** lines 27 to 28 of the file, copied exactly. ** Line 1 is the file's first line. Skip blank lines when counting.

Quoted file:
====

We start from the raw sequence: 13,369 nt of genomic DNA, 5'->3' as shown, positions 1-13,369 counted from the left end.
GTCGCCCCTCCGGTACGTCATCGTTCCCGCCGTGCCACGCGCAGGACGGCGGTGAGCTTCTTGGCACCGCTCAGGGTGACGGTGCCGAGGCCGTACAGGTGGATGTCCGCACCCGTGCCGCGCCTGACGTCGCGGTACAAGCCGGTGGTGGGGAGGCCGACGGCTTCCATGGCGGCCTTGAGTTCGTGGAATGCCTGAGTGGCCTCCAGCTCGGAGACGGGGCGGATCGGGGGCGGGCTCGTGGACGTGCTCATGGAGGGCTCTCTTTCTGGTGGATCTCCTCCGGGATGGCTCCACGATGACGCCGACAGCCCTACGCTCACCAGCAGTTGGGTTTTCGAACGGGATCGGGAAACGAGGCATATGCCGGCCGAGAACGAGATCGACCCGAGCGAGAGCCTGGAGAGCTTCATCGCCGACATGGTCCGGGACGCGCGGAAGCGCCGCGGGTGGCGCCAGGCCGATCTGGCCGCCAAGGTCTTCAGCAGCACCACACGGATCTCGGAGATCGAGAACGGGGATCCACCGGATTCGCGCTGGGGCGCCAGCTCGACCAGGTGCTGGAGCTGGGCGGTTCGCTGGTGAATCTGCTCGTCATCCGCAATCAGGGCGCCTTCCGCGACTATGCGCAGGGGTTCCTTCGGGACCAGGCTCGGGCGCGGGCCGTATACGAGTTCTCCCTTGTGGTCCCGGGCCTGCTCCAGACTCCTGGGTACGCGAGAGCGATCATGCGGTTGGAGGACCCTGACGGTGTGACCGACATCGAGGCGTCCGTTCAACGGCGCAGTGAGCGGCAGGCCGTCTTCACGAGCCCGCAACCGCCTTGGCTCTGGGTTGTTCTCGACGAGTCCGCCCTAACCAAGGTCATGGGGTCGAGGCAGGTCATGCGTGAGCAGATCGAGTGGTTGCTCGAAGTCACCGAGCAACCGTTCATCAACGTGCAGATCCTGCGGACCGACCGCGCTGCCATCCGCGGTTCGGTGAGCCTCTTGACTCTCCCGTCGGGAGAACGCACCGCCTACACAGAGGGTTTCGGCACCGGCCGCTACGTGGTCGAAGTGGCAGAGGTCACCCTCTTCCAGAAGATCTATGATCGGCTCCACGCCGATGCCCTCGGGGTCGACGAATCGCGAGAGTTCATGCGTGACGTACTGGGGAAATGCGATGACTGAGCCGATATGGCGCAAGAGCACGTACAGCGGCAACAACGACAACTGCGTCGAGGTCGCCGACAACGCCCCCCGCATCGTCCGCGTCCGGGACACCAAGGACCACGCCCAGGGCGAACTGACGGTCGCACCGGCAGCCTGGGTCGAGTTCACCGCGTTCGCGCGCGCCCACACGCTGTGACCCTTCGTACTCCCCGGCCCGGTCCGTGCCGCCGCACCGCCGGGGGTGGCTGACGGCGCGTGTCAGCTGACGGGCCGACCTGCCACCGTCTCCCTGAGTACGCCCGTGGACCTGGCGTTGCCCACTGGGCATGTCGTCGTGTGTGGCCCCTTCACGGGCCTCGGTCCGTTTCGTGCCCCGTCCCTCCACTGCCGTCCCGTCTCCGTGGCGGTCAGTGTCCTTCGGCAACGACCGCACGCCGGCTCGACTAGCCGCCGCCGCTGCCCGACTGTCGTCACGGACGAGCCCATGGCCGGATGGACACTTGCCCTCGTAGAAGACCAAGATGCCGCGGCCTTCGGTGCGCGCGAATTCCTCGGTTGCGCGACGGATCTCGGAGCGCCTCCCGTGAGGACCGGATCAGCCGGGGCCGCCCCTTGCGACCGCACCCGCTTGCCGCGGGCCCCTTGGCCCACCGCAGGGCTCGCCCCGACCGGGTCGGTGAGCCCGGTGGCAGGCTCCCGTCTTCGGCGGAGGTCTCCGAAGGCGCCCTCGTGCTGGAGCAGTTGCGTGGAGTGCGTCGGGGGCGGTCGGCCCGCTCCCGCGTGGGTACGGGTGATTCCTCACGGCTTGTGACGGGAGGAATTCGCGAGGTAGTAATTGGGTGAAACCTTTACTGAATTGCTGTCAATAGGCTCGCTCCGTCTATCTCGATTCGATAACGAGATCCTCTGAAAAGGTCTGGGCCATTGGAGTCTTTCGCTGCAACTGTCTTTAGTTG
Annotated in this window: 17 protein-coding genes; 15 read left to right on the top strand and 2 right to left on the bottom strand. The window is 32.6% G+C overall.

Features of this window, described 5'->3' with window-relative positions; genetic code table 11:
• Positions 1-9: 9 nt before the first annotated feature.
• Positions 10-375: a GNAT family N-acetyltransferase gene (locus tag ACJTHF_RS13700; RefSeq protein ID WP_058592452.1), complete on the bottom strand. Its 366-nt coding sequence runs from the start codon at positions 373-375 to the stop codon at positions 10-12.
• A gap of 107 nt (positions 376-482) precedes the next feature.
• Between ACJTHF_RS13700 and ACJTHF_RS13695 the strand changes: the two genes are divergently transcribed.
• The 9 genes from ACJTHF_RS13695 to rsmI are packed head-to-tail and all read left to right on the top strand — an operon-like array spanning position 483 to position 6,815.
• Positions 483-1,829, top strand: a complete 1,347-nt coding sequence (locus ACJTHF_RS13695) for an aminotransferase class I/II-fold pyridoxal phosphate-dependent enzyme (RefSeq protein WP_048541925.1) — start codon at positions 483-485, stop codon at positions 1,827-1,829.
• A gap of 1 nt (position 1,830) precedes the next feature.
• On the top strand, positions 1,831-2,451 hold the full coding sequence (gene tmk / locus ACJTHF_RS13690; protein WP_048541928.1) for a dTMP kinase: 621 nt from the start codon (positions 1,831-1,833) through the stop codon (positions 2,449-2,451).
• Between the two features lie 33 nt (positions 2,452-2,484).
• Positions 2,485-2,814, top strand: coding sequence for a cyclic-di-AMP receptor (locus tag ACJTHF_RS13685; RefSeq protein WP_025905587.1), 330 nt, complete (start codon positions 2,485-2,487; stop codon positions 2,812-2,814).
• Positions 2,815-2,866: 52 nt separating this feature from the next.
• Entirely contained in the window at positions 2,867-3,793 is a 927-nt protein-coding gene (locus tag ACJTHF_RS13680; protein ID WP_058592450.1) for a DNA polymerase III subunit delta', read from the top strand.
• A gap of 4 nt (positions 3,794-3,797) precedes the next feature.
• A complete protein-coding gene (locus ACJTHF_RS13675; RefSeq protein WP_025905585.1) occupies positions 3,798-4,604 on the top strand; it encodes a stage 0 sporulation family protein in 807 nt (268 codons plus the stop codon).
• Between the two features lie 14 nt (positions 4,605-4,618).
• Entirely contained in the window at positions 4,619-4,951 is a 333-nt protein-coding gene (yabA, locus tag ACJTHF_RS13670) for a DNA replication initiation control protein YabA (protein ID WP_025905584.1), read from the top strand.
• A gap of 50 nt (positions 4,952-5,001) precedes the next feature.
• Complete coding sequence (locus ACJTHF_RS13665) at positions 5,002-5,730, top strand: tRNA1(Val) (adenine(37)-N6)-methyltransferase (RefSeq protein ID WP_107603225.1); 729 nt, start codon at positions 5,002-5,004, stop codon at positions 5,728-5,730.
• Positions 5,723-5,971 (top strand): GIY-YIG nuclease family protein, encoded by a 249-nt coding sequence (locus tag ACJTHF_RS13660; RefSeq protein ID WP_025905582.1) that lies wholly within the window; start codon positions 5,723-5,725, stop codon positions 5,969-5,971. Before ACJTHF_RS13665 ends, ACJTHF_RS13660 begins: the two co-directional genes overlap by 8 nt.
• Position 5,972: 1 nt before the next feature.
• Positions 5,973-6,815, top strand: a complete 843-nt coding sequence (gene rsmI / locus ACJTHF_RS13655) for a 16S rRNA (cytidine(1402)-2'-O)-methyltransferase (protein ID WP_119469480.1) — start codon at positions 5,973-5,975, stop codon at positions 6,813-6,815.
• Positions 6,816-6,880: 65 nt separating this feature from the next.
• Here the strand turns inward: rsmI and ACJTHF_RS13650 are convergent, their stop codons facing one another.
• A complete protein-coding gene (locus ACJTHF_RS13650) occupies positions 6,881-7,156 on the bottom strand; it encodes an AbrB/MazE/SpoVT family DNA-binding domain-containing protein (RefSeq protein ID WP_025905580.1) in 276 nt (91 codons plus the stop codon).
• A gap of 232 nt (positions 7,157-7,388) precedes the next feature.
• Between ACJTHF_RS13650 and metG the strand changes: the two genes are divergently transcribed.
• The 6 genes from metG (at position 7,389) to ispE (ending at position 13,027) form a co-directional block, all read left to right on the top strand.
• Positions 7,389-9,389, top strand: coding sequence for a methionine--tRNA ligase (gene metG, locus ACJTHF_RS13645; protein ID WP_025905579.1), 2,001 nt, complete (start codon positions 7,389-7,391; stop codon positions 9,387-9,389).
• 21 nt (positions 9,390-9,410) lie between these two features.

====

• Here the strand turns inward: rsmI and ACJTHF_RS13650 are convergent, their stop codons facing one another.
• A complete protein-coding gene (locus ACJTHF_RS13650) occupies positions 6,881-7,156 on the bottom strand; it encodes an AbrB/MazE/SpoVT family DNA-binding domain-containing protein (RefSeq protein ID WP_025905580.1) in 276 nt (91 codons plus the stop codon).